Bobwhite Blather

Information, Observation, and Inspiration for Scouters

Should you skew the numbers?

jte_numbers_200I heard from a pack committee chair, who asked me:

Our unit commissioner was helping me with our charter renewal and suggested that we register one of our den leaders as an assistant Cubmaster instead. He could still function as den leader, but it would make our Journey to Excellence numbers better. We’d get another 50 or 100 points if we did. Sounds like a good idea. What do you think?

Journey to Excellence is a tool for evaluating how well your unit is serving youth. It measures a dozen or so objectives and assigns points depending on whether your unit meets the objectives. It’s not perfect, but as measurement tools go, it’s pretty good. It was carefully thought out  and developed by an experienced team of volunteer unit Scouters and commissioners and is adjusted each year to improve its effectiveness Continue reading

Your Scouting social network

networking_200The rise over the last several years of social networking in the form of online services like Facebook, Twitter and Instagram have revolutionized the way we communicate. Regardless of where we are in the world, we can keep in touch with our network of friends back home or anywhere else.

Networking is not new to the digital age, though. Making friends out of business associates is an art and an essential skill. Success in business is largely tied to having a network of people you can call on – and who can call on you – when the need arises.

In fact, who you know, and the connections you make, is every bit as important as what you know – and in many cases, even more so.

As a Scouter, there’s another sort of social network that you should nurture – Continue reading

More ideas for den meeting planning

denmeetingIf you’re a den leader, you realize that successful den meetings are planned in advance and have a variety of activities for the boys. The new Adventure program puts everything together so you don’t have to try to figure out for yourself how to run your den meetings. The goal is engagement, with advancement as the most visible byproduct.

The November/December 2015 issue of Scouting Magazine has a great article describing steps to planning better den meetings. In the article, Webelos leader David Kampa describes five big ideas for not only making meetings more fun for the boys but easier for you to plan. Continue reading

Making meetings less painful

committee_table_200Scouters seem to be addicted to meetings. In your unit, you either conduct meetings with the youth (den and pack meetings, for instance), or hover way in the background during troop and patrol meetings. We have meetings of our own, too – committee and leader meetings, district committee and commissioner meetings, Roundtable, and all sorts of subcommittee and planning meetings.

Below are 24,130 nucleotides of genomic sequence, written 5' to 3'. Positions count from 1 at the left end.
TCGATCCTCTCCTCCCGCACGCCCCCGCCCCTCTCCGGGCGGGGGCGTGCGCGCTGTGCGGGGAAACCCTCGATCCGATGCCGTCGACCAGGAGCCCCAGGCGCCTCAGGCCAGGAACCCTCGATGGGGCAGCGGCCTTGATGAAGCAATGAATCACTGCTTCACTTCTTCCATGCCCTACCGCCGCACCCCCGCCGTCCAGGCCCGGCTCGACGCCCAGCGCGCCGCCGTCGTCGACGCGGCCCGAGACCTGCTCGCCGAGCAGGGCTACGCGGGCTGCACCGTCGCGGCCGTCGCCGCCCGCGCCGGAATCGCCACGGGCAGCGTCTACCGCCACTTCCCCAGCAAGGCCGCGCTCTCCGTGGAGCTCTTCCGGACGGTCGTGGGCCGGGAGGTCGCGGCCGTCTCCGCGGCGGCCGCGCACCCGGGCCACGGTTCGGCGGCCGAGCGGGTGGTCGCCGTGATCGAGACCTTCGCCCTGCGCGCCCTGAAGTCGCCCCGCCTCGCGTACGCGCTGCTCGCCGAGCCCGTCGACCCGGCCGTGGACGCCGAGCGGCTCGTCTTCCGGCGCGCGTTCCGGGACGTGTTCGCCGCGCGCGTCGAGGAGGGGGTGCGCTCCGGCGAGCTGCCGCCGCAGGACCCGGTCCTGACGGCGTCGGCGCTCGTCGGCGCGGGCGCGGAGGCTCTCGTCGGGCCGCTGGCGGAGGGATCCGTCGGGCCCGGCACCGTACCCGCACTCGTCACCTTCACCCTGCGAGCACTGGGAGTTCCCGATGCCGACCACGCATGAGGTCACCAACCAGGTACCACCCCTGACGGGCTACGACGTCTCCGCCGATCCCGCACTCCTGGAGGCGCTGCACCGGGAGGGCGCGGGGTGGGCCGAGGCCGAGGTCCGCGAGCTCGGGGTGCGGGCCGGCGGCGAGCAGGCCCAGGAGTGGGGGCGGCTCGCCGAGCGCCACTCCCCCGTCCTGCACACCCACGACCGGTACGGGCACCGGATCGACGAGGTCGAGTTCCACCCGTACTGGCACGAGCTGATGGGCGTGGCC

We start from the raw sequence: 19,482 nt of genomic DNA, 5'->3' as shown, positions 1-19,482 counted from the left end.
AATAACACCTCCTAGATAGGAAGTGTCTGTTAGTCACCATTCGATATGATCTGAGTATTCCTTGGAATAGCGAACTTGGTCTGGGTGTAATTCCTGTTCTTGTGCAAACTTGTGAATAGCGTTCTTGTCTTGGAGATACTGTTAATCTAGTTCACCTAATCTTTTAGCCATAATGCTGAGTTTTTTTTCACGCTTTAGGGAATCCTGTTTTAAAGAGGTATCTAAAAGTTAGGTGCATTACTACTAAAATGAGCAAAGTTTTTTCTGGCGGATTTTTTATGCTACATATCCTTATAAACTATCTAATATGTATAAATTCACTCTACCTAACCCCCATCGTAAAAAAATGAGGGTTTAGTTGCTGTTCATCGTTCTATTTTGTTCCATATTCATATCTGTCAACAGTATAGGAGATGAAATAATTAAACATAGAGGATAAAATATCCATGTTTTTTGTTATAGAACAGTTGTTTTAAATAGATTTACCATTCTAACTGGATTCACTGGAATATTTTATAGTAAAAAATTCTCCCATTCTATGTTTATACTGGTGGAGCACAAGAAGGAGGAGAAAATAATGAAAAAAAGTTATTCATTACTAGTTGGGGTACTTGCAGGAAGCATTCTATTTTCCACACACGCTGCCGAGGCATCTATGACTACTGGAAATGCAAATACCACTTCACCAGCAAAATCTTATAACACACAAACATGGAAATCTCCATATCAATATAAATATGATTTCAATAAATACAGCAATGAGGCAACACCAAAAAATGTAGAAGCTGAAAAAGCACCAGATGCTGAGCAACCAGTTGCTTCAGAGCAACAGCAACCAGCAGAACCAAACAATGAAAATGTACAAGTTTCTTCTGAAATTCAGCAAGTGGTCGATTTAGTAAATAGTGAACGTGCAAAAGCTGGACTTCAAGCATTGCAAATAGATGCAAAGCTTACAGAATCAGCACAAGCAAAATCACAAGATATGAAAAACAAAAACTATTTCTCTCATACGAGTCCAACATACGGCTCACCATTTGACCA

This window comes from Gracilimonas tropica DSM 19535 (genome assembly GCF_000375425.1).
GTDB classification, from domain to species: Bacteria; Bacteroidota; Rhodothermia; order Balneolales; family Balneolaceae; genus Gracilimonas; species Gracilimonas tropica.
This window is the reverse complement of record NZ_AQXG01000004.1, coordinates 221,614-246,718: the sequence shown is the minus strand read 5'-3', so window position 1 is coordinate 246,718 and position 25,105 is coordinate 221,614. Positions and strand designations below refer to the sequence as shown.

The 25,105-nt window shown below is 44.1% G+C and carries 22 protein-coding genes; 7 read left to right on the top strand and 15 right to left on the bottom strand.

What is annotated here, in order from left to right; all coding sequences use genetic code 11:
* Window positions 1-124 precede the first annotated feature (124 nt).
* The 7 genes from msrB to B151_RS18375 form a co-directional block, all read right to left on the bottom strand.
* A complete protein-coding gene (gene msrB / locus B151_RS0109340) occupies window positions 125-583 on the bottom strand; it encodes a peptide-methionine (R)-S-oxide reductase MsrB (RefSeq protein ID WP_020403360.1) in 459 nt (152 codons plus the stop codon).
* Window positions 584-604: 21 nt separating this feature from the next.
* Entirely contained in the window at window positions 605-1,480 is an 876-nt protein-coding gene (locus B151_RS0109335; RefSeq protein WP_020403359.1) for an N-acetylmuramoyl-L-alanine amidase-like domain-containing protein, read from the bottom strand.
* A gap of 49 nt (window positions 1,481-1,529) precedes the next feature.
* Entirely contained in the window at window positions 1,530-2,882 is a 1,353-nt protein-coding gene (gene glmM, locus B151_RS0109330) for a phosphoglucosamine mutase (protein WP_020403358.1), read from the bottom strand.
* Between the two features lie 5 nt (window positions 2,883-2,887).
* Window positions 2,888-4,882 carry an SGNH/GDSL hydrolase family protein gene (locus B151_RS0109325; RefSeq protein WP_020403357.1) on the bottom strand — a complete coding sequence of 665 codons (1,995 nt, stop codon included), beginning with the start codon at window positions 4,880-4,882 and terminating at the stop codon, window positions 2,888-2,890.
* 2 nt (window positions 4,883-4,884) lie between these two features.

It seems as though our “one hour a week” doesn’t begin to include the meetings we attend, plan or participate in.

To be sure, meetings are necessary. They facilitate face-to-face communication and instant feedback from stakeholders and participants. E-mail can convey information and can be a tool for collaboration, but nothing takes the place of an in-person meeting for doing business.

And meetings are sometimes rightfully dreaded by most people who are expected to attend them. Continue reading

How much are you doing for them?

checklist_200The question came up recently on one of the forums about how different troops handle registration for monthly campouts, and I was intrigued to read the replies.

Many respondents had well thought-out procedures, ranging from e-mailed permission forms to Google documents and the BSA’s new Scoutbook. These systems aim to add some level of reliability and dependability to the process of parents signing their sons up to go camping and to make things easier for them.

It’s great to have a consistent way to reach the parents, to get word back on who is going, and to be able to assign drivers to take Scouts to and from camp. This certainly helps the troop committee members and the Scoutmaster responsible for overseeing the campout.

Most of them, however, miss the point. Continue reading